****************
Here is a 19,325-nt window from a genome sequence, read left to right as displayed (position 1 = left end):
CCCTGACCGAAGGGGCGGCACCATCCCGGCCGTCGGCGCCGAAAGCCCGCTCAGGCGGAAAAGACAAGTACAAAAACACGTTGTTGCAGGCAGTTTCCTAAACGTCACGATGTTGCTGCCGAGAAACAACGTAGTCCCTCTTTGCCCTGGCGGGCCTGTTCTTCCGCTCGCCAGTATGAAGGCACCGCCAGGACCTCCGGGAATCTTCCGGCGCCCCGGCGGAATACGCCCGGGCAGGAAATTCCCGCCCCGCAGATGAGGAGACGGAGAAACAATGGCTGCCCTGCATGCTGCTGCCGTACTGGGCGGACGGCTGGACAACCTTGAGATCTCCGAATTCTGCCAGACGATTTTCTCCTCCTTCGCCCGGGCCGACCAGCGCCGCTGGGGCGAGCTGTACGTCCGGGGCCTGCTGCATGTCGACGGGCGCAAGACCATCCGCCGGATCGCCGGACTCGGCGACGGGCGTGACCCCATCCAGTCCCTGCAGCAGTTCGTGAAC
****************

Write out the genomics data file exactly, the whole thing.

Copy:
Here is a 19,325-nt window from a genome sequence, read left to right as displayed (position 1 = left end):
CCCTGACCGAAGGGGCGGCACCATCCCGGCCGTCGGCGCCGAAAGCCCGCTCAGGCGGAAAAGACAAGTACAAAAACACGTTGTTGCAGGCAGTTTCCTAAACGTCACGATGTTGCTGCCGAGAAACAACGTAGTCCCTCTTTGCCCTGGCGGGCCTGTTCTTCCGCTCGCCAGTATGAAGGCACCGCCAGGACCTCCGGGAATCTTCCGGCGCCCCGGCGGAATACGCCCGGGCAGGAAATTCCCGCCCCGCAGATGAGGAGACGGAGAAACAATGGCTGCCCTGCATGCTGCTGCCGTACTGGGCGGACGGCTGGACAACCTTGAGATCTCCGAATTCTGCCAGACGATTTTCTCCTCCTTCGCCCGGGCCGACCAGCGCCGCTGGGGCGAGCTGTACGTCCGGGGCCTGCTGCATGTCGACGGGCGCAAGACCATCCGCCGGATCGCCGGACTCGGCGACGGGCGTGACCCCATCCAGTCCCTGCAGCAGTTCGTGAAC